July 11, 2023
“Yes, swimming is great but, as they get older, I want them to be successful in their lives.”
Wilfred Arzaga refuses to give up.
The opportunity was staring him in the face several months ago, but if you know this man then you also know the power of his enthusiasm, passion and dedication to swimming is something that keeps him going day after day.
Now, there’s an extra force – the memory of his wife. Year after year, she supported his dream of one day seeing a member of Toronto’s CREST Swim Club reach the Summer Olympics. It hasn’t happened since the club was formed back in 1981.
In the latter half of 2022, Arzaga’s wife, Maria, lost her battle with cancer. An oncology nurse, the disease spread from her back to her lungs. The pain was quite severe and he knew their 48-year marriage was coming to a close.
“She wanted me to continue coaching, do what I enjoy and maybe one day, a member of our swim club would make (the Olympic Games),” said the 77-year-old Arzaga. “Twice, we looked good at the Canadian Olympic Trials, but the last time, four swimmers didn’t make it out of the Trials.”
Arzaga, who puts in an average of 16 to 20 hours a week and often seven days, is struggling to keep the club functioning. He has between 40 and 50 swimmers in the competitive side of the program while the pre-competitive has tumbled to about 15 swimmers.
The CREST Swim Club is nothing fancy and doesn’t have the attraction of running programs out of a major swim facility. It’s small, a place where everybody knows everyone - and located in an indoor recreational centre property that is part of a huge condo facility just a bit east of midtown Toronto.
It was 42 years ago that Arzaga, a man who wanted to give something back to Canada in appreciation for accepting him as an immigrant from the Phillipines in 1974, that he launched CREST.
His program has had its share of National and Provincial success in the pool. The big international highlight may have occurred in 2022 in Hawaii. That’s when two members of the program finished in the top 10 at the Junior Pan Pacific championships. But the cupboard is still empty when it relates to the Pan Am, Commonwealth, World and Olympic events.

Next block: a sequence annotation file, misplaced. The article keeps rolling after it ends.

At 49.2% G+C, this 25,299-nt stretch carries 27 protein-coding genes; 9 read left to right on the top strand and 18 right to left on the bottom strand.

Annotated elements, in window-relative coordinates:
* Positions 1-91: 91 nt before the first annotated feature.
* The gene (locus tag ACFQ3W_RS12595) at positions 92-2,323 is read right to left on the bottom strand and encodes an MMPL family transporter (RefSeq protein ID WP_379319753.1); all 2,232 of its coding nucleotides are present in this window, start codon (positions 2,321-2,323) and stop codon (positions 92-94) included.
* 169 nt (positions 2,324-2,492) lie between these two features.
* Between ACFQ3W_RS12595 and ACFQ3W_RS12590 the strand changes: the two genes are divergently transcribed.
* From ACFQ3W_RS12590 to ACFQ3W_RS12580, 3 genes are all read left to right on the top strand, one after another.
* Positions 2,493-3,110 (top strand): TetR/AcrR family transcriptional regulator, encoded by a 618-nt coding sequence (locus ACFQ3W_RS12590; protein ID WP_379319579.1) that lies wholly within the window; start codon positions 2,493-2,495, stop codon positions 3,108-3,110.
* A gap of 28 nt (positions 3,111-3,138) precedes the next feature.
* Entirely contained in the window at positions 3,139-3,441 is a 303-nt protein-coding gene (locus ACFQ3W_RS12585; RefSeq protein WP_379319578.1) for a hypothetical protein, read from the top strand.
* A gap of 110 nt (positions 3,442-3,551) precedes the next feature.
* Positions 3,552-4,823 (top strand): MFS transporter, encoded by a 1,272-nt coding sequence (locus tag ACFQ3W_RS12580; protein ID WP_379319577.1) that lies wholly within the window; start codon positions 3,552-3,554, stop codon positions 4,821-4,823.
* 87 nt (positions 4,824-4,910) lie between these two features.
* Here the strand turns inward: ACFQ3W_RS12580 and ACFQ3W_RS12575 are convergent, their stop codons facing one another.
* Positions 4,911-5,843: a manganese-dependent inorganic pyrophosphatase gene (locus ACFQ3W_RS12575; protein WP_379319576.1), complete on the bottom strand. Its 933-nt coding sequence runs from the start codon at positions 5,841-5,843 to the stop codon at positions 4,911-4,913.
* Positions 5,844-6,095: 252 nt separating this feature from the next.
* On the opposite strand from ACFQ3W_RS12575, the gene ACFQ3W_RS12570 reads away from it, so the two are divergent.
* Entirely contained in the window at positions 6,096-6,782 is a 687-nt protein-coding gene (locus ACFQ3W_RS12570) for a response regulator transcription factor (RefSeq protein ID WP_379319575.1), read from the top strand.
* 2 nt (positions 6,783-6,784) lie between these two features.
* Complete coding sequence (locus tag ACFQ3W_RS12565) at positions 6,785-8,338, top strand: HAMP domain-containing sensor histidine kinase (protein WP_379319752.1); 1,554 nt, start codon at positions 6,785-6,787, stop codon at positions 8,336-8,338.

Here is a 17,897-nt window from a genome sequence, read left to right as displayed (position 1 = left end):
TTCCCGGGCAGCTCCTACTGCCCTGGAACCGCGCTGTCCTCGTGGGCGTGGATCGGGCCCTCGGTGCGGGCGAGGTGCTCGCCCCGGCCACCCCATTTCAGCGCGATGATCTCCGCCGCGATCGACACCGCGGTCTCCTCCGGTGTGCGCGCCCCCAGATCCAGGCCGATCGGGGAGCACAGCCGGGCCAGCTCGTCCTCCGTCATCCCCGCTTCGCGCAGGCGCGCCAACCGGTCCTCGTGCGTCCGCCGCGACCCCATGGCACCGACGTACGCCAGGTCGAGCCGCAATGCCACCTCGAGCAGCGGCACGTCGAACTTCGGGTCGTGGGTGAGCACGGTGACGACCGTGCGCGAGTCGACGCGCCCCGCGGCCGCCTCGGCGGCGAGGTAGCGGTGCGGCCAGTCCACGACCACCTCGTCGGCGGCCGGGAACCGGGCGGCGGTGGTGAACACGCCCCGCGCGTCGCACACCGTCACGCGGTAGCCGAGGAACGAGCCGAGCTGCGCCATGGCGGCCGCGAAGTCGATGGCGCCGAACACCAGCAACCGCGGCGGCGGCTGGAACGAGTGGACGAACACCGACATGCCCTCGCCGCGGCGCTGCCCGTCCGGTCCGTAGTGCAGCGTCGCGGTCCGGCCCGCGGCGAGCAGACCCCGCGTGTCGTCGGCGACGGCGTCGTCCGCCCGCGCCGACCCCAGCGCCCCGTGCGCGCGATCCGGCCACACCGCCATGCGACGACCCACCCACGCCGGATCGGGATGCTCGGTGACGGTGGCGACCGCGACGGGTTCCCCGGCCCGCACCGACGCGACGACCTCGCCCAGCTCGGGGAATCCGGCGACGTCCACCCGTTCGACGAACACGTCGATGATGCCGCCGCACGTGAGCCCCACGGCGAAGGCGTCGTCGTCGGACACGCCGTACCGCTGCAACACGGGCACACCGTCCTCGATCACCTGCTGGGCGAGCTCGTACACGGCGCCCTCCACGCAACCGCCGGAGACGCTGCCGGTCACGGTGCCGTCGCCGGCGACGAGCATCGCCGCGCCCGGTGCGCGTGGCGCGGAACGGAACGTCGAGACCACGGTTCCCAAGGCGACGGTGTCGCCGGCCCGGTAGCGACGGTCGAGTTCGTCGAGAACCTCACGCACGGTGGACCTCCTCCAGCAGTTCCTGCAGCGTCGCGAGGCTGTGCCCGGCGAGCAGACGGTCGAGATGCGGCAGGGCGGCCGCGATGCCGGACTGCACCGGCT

CREST does bode well as an organization that has its swimmers focussed on meeting friends and staying in good physical shape. Coaching is also supreme.
“Canada has been great to me, and my family, and by offering to coach young people, it’s not only something that I enjoy, find important, but it’s just a small way of giving back and saying thank you,” said Arzaga, who is the father of three and has five grandchildren.
“We have had many swimmers from immigrant families and maybe we’re seeing something as simple as a sudden lack of interest showing while it could also be that families can no longer afford swim programs. I’m really not sure.”
CREST functions in a 25-metre pool for training, intense programs and guidance from Arzaga, and two assistant coaches Che’ Mineque and Andrew (A.J.) Isleta, who devote their time to helping young swimmers leave the pool stronger and more confident than when they first joined.
“I used to live in the complex and took our kids for swimming,” recalled Arzaga, proud of the fact that they, now professionals, at one time were Nationally-ranked in the sport. “I liked coaching them, word spread and there was interest in starting up the club. So, I took advantage of the opportunity and, now it has been four decades.”
Before coming to Canada, Arzaga was a Nationally-ranked swimmer in the southeast Asian country. The butterfly and freestyle were his specialty events when he wasn’t deep in medical exams, and later getting his degree in sciences. When financial situations wouldn’t allow him to pursue medicine, he re-focussed on education and the National College of Physical Education.